Our Take on the Midterms

With the 2018 elections behind us, it's time to reflect on what happened, what didn't happen, and what it all means for our country going forward.

(1) Pay no attention to the spin: Democrats were the winners.

Donald Trump went into full media-narrative combat mode Wednesday to convince us that it was a good night for Republicans. And in a few races it was. But overall, Democrats were the clear winners Tuesday night, taking back the House with a strong margin as well as many wins in key state races. We also padded our bench with fresh new talent for elections to come.

(2) The "Blue Wave" rhetoric lost us the expectations game.

Election Night pundits made comments about how the blue wave "crashed early", and it was underscored by a few disappointments in the Senate and in Florida. But the expectations pundits had were frankly ridiculous. Beto O'Rourke and Stacey Abrams weren't long shots, they were full-court shots, and they both hit the rim. Democrats won plenty of races they wouldn't have in most years, including House races in Kansas and Utah.

(3) The real victories were in the statehouses.

The period of redistricting after the 2010 Census and midterms had a devastating impact on our party's performance these last eight years. Taking back the U.S. House of Representatives was important, but the long-term victory will be the flipping of 6 state legislative chambers and several governor's mansions. But we're going to need more statehouse victories in 2020. Besides defeating Trump, this should be our top priority moving forward.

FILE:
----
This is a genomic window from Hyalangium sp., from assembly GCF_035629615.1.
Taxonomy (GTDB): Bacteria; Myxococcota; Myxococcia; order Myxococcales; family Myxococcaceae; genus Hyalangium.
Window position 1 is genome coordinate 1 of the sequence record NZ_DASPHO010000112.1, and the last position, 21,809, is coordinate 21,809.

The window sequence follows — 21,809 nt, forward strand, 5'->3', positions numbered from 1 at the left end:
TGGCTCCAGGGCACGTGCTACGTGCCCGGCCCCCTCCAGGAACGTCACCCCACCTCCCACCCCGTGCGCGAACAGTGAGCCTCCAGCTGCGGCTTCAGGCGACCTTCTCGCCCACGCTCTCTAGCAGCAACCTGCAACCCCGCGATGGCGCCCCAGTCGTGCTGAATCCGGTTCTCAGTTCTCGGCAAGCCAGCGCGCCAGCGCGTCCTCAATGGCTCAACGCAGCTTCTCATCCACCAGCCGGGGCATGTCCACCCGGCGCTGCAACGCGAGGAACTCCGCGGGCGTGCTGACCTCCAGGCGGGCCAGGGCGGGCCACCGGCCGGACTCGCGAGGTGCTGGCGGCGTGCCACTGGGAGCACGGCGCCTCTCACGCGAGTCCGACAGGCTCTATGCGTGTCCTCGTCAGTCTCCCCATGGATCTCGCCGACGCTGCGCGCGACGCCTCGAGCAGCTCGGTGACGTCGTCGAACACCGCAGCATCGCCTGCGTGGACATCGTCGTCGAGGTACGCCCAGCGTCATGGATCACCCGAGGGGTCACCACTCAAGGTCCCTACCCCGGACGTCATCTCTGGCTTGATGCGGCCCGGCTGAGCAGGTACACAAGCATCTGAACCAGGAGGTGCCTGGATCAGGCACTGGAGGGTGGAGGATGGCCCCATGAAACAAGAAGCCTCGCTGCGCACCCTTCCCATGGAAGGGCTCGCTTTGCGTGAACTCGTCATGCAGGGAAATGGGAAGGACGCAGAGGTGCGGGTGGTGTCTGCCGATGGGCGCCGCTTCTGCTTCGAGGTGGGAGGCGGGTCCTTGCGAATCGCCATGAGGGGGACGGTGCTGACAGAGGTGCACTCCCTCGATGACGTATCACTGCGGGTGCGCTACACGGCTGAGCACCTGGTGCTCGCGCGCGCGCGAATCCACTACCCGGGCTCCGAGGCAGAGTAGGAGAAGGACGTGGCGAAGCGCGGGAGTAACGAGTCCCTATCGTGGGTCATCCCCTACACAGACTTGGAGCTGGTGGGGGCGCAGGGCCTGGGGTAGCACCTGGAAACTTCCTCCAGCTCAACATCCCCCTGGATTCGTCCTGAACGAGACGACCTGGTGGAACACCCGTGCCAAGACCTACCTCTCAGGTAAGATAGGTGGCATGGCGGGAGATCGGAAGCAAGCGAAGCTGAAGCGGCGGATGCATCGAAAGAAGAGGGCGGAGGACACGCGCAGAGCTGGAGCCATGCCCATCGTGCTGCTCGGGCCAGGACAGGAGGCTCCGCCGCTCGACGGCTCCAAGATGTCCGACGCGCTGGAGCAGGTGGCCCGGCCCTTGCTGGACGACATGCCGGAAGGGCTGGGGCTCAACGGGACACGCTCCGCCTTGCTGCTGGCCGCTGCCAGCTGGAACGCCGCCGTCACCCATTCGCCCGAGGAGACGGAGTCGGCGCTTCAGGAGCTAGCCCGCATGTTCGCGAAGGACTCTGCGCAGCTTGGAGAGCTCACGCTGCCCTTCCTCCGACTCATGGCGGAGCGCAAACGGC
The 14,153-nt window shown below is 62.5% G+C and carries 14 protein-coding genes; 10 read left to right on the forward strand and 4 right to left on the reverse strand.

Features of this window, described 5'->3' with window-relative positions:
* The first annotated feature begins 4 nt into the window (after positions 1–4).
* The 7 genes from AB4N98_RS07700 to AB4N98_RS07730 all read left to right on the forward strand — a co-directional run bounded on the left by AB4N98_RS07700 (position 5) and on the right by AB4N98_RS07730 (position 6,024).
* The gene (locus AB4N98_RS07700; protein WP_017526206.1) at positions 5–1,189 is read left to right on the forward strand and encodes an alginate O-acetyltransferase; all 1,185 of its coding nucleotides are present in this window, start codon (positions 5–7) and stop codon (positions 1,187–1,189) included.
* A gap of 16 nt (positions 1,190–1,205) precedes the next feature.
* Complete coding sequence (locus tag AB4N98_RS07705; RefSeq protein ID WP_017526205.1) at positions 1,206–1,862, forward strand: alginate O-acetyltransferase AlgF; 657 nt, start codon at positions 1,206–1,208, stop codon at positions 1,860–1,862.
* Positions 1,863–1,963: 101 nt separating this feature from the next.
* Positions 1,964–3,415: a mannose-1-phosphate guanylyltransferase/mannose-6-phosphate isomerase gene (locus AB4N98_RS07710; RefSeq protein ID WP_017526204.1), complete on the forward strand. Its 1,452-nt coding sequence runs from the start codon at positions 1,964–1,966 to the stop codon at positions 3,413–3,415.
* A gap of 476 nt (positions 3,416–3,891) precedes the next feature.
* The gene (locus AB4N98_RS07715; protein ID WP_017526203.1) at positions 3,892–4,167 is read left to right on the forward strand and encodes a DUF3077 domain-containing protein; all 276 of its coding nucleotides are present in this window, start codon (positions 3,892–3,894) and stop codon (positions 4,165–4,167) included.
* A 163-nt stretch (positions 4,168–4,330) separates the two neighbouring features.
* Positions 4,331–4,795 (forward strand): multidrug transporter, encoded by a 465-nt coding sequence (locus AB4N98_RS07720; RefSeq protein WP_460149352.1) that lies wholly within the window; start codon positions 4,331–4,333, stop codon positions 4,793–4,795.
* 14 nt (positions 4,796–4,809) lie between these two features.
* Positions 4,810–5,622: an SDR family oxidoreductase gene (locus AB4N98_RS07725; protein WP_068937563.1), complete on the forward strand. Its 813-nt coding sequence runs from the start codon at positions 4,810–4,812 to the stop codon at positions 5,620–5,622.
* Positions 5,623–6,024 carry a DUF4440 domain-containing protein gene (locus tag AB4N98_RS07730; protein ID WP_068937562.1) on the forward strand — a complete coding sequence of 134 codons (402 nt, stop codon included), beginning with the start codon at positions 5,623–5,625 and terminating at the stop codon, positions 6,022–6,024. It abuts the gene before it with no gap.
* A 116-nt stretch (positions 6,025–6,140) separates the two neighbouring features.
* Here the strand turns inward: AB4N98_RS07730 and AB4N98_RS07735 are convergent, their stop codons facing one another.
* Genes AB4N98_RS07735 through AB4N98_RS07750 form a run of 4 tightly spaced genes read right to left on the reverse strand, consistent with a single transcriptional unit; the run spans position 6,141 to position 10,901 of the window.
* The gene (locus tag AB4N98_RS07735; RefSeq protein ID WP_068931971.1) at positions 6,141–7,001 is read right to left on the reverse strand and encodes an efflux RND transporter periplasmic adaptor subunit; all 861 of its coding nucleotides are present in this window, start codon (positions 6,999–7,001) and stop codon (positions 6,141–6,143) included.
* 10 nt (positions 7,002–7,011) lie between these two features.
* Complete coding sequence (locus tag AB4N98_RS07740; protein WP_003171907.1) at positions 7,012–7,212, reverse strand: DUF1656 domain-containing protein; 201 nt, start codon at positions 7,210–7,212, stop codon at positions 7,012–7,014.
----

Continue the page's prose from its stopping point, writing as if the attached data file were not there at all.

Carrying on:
(4) There's a geographic divide over #MeToo.

On the coasts and in urban areas, the Kavanaugh hearings were seen very differently than they were seen in the South and the agricultural Midwest. Their votes against Kavanaugh cost Claire McCaskill, Heidi Heitkamp, and Joe Donnelly their Senate seats. The one Democrat who voted for him was re-elected in West Virginia. Throughout October, we heard even Republicans in coastal states take Ford's side and even Democrats in rural states take Kavanaugh's. While we're far from understanding this divide, we see it clearer than ever.

(5) There's a clear realignment taking place.

Every election cycle, political scientists like to ask themselves if a "realignment" in the electorate is underway, and it happens basically anytime a chamber or office changes parties. But it really does seem to be happening under Trump. Rural districts across the country have been gradually going red over the last few decades, but until recently many could still reliably elect Democrats. Now suburban districts are starting to consistently go to Democrats. Most surprisingly, southern suburban seats, like those around Atlanta, Houston, and Dallas, flipped blue last week. Higher education levels in a district used to correlate with higher Republican support. Now it's the opposite. This may be the most significant legacy of Donald Trump.

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